I recently read with interest an article by Doctor David Chan, MD, Oncologist, who was answering a question about where all of the millions of cancer research dollars go every year.

I recently read with interest an article by Doctor David Chan, MD, Oncologist, who was answering a question about where all of the millions of cancer research dollars go every year.

He started by saying that he had to admit "…that despite all the billions put into cancer research, the end results of preventing cancer and treating advanced cancer have been disappointing."

He said that "Unlike the success in reducing deaths from heart attacks and stroke, progress in reducing deaths from cancer has been disappointingly slow. For a lot of cancers the treatments aren't giving us bang for the buck.

Spending $100,000 to $200,000 a year to extend life for an additional three to six months may be very important to those individuals with cancer, but are a very poor return on investment for society. It's not sustainable, and that's why a lot of national health care programs won't pay for drugs."

The same article in Quora goes on to quote Dr. Margaret Cuomo (sister of New York Gov. Cuomo) who wrote about her perspective in "A World Without Cancer".
She says that we have spent billions over the last 40 years in the war on cancer. "The National Cancer Institute has spent some $90 billion on research and treatment.
"Some 260 nonprofits in the United States have dedicated themselves to cancer – more than the number established for heart disease, AIDS, Alzheimer's and stroke combined. Together they have budgets that top $2.2 billion."

Her answer is that "Simply put, we have not adequately channeled our scientific know-how, funding, and energy into a full exploration of the one path certain to save lives: prevention." She explores the many billions of dollars in the National Cancer Institutes' 2012 budget that are for research and the mere millions set aside for prevention and control.
Ironically, the NCI states in that same budget report that "Much of the progress against cancer in recent decades has stemmed from successes in the areas of prevention and control."

"For the most part…" she says, "…cancer is a disease of aging and we are not close to solving that problem." She also asks us to accept some personal responsibility as the leading cause of cancer death is lung cancer and in fact, "Lung cancer causes more deaths than the next three most common cancers combined and that an estimated 160,340 Americans will die from lung cancer in 2012."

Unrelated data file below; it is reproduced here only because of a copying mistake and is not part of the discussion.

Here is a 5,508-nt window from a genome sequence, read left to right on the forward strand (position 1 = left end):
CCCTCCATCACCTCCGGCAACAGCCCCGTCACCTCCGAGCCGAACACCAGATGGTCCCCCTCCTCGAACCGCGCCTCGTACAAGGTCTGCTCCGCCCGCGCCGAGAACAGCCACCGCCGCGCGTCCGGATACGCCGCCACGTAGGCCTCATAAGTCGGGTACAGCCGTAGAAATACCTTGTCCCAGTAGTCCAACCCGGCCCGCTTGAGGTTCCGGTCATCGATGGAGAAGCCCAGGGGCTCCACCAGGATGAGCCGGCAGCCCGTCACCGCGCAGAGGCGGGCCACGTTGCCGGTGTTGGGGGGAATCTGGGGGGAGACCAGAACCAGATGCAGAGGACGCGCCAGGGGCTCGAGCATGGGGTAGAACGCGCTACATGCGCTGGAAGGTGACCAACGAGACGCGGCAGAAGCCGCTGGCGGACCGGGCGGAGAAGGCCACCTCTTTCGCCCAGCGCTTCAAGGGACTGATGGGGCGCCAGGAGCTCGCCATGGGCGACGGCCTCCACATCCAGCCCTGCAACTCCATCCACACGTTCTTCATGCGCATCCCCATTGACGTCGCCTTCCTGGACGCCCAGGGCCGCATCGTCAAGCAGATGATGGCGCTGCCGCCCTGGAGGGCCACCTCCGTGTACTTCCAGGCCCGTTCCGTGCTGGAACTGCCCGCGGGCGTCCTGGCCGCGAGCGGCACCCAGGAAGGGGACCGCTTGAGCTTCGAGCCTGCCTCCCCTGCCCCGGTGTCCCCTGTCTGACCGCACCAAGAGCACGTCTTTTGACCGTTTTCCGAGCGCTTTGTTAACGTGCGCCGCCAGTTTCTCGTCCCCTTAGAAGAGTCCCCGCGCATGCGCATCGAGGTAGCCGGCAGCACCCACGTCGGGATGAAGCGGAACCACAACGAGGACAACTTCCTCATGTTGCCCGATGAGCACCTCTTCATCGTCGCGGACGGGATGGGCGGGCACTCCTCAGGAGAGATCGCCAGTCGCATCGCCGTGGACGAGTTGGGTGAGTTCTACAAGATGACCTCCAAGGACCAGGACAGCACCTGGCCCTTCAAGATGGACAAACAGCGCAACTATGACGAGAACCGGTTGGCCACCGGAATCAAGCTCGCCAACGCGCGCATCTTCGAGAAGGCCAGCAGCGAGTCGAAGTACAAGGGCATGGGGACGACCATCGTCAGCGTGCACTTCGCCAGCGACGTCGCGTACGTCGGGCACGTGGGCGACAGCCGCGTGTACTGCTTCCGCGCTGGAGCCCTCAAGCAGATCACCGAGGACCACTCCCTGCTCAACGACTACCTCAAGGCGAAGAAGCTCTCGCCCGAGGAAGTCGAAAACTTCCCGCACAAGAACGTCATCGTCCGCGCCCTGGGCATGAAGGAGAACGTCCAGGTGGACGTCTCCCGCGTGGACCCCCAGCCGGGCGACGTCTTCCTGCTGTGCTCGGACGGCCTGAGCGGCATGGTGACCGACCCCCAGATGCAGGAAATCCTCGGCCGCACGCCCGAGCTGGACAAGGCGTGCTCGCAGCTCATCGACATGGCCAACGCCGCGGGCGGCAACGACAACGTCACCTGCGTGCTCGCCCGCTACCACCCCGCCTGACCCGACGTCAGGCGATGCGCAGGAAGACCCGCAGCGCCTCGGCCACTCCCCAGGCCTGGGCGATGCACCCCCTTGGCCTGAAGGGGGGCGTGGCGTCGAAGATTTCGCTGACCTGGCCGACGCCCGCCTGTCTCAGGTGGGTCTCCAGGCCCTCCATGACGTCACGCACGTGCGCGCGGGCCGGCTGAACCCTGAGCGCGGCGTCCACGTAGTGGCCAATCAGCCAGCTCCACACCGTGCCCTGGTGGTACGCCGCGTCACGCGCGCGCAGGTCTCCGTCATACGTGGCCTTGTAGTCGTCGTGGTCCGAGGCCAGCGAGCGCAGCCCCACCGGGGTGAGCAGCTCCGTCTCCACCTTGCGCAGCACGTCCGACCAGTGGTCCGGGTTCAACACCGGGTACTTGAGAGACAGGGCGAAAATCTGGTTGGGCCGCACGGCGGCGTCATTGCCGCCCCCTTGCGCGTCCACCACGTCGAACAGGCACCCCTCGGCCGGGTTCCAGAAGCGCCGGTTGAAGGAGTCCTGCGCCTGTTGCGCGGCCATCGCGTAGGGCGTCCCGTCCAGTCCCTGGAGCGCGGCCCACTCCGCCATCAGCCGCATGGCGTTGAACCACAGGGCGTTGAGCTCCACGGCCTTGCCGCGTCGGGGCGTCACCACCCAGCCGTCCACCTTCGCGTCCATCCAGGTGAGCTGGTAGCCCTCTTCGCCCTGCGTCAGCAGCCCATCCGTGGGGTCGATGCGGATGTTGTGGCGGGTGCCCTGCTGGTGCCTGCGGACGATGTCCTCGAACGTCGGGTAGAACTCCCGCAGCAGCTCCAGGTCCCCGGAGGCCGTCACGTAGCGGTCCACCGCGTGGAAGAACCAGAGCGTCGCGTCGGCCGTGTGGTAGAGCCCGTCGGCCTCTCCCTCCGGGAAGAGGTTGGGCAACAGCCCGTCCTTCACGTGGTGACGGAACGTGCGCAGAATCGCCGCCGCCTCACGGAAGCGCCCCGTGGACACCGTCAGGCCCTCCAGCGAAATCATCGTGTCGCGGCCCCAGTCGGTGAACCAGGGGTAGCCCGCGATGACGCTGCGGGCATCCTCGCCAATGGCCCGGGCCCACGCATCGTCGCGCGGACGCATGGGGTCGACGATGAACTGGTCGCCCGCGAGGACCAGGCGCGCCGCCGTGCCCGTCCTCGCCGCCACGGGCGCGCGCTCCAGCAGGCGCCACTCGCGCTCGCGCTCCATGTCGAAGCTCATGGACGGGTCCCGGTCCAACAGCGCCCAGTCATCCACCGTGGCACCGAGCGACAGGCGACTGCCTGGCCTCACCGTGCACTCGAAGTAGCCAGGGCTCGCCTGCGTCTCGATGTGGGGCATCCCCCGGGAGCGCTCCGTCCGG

Stopping smoking could reduce the "…death rate from cancer by 85 percent," and it is also "… pretty clear that about one-third of all cancers are related to being overweight." We also "…know that hepatitis B is the leading cause of liver cancer and HPV is the leading cause of cancers of the cervix, anal canal, and contributes to many head and neck cancers. But 50 percent of Americans have not been vaccinated for hepatitis B, and the HPV vaccine rate is even lower."
Cancer drives also have an effect on local communities that raise the funds that leave the community and go to the nonprofits and corporations that are doing the research.

Maybe at some point we need to step up the amount of local money going to better sidewalks and running paths and other attributes like tennis courts, swimming pools, soccer fields, etc. to help the community stay in shape.

We also need to really teach kids not to start smoking.
Based on what I have read, although it makes us feel good to donate to cancer causes, it might be money better spent on local efforts to help prevent those habits that cause cancer in the first place.
We also need to ensure that people get their vaccines to prevent those other cancers. It seems that those are smart places to spend our cancer-fighting dollars.

Matt Nowak lives in Lansing and works as a natural resources manager.